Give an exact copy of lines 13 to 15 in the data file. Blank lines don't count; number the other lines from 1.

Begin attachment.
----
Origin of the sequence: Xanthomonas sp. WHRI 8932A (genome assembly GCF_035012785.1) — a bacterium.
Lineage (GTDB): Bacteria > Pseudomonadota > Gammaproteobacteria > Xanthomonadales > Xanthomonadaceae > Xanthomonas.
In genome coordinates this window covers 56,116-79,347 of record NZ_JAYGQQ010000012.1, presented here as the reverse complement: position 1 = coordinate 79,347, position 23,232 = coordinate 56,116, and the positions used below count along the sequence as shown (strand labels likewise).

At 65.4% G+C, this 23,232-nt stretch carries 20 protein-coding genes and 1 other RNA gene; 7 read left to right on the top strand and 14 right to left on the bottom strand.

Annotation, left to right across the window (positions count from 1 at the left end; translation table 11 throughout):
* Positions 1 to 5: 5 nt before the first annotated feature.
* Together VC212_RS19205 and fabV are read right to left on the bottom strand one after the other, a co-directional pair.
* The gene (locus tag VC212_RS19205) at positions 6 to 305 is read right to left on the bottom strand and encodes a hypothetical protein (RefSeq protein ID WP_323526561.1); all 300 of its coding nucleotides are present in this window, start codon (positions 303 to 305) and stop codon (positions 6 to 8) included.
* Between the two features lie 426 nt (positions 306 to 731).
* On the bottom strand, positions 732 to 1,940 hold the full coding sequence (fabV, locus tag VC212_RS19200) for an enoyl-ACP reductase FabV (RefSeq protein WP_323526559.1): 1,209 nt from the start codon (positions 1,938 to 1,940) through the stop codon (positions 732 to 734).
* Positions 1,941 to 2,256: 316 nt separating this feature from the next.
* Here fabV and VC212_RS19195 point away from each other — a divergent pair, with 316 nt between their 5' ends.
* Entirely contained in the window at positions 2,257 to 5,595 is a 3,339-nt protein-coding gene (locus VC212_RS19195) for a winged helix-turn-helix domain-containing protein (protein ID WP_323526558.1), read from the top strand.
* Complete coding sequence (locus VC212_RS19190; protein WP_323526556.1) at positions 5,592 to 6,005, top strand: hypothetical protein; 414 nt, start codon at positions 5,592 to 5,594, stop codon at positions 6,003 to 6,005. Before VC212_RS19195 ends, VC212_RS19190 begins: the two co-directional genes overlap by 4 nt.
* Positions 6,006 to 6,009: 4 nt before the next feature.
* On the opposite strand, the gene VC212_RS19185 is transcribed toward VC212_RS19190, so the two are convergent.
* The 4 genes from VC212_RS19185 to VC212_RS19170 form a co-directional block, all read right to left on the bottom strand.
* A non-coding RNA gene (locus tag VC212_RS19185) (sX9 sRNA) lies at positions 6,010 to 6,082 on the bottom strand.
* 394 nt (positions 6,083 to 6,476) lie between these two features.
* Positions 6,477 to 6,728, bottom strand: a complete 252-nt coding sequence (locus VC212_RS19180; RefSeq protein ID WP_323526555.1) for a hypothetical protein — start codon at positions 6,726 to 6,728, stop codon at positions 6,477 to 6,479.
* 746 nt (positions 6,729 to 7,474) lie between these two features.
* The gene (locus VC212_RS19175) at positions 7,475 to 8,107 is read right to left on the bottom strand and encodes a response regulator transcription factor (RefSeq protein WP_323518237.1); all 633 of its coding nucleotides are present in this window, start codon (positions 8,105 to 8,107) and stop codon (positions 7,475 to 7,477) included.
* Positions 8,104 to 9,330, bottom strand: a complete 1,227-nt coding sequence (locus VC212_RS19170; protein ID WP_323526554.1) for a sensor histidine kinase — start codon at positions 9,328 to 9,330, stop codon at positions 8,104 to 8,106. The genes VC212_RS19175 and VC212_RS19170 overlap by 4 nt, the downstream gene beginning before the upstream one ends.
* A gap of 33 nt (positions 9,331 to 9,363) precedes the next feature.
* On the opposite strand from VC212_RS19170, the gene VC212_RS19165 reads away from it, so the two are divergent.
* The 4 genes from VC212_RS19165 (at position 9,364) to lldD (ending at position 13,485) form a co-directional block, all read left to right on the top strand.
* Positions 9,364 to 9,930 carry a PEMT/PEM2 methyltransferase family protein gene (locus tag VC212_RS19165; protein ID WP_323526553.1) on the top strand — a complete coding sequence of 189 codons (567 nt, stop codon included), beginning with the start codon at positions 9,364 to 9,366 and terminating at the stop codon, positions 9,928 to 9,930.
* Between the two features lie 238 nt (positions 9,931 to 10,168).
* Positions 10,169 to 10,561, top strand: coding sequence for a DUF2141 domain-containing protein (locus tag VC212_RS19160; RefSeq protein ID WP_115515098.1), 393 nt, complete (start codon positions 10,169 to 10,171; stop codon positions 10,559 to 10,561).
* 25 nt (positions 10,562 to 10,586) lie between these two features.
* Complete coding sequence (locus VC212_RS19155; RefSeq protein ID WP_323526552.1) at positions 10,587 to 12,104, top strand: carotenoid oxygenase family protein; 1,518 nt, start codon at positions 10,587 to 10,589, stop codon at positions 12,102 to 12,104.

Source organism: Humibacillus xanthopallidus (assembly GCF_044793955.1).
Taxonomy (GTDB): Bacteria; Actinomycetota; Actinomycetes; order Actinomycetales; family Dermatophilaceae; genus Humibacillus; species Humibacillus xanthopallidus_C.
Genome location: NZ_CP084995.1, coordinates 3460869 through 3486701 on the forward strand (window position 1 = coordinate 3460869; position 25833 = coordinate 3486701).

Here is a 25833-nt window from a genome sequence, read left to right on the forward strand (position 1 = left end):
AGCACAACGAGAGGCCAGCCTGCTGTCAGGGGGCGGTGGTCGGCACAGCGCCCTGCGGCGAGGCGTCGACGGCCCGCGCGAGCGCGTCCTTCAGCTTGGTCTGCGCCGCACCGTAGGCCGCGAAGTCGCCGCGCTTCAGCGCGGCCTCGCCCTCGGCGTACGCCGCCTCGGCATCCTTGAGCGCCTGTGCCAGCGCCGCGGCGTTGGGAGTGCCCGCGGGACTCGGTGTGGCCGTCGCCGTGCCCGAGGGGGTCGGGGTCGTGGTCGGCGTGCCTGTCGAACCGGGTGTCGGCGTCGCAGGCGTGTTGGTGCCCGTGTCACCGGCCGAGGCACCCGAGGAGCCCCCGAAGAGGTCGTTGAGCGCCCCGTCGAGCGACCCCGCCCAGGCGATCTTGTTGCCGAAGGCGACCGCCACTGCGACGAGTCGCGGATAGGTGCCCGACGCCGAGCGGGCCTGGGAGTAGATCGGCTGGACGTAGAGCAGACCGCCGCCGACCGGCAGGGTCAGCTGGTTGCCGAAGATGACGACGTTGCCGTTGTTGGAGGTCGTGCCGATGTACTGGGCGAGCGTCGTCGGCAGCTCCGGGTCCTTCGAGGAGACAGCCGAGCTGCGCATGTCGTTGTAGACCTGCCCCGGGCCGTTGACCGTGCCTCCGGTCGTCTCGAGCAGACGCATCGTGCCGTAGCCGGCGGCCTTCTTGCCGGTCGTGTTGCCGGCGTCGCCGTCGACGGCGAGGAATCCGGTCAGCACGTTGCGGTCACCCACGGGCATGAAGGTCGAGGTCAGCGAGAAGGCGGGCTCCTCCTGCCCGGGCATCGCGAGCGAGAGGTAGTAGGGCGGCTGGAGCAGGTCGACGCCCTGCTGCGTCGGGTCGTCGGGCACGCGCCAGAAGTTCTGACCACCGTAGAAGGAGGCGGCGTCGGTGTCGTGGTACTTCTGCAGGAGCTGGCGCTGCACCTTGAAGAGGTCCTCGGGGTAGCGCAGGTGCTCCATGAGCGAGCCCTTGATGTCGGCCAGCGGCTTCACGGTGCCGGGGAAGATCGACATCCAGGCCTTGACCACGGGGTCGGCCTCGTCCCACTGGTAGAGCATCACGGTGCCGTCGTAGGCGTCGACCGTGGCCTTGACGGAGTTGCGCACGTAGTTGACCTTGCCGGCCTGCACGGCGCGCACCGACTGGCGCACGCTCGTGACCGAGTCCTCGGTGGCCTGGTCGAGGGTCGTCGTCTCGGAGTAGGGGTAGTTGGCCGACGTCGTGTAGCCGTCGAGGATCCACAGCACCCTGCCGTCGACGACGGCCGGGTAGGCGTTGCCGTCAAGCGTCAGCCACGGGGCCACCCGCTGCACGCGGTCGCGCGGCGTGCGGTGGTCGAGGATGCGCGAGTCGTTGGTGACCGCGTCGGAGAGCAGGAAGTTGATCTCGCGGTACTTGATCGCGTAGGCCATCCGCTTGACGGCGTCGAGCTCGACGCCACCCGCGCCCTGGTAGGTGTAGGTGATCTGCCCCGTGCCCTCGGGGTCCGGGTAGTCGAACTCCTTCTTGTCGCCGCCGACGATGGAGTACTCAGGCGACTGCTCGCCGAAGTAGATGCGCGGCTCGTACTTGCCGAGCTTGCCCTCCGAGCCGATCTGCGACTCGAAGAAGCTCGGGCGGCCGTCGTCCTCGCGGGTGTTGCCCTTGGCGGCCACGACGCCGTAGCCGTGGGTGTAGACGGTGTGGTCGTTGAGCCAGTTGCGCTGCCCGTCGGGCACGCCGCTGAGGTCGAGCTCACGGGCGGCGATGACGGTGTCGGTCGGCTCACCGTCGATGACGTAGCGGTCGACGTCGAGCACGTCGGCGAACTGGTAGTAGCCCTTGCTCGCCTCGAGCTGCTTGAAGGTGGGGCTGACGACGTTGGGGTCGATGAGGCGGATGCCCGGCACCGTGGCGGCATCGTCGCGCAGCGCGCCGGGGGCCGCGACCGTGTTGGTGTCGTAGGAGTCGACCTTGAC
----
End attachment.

* Entirely contained in the window at positions 2,257 to 5,595 is a 3,339-nt protein-coding gene (locus VC212_RS19195) for a winged helix-turn-helix domain-containing protein (protein ID WP_323526558.1), read from the top strand.
* Complete coding sequence (locus VC212_RS19190; protein WP_323526556.1) at positions 5,592 to 6,005, top strand: hypothetical protein; 414 nt, start codon at positions 5,592 to 5,594, stop codon at positions 6,003 to 6,005. Before VC212_RS19195 ends, VC212_RS19190 begins: the two co-directional genes overlap by 4 nt.
* Positions 6,006 to 6,009: 4 nt before the next feature.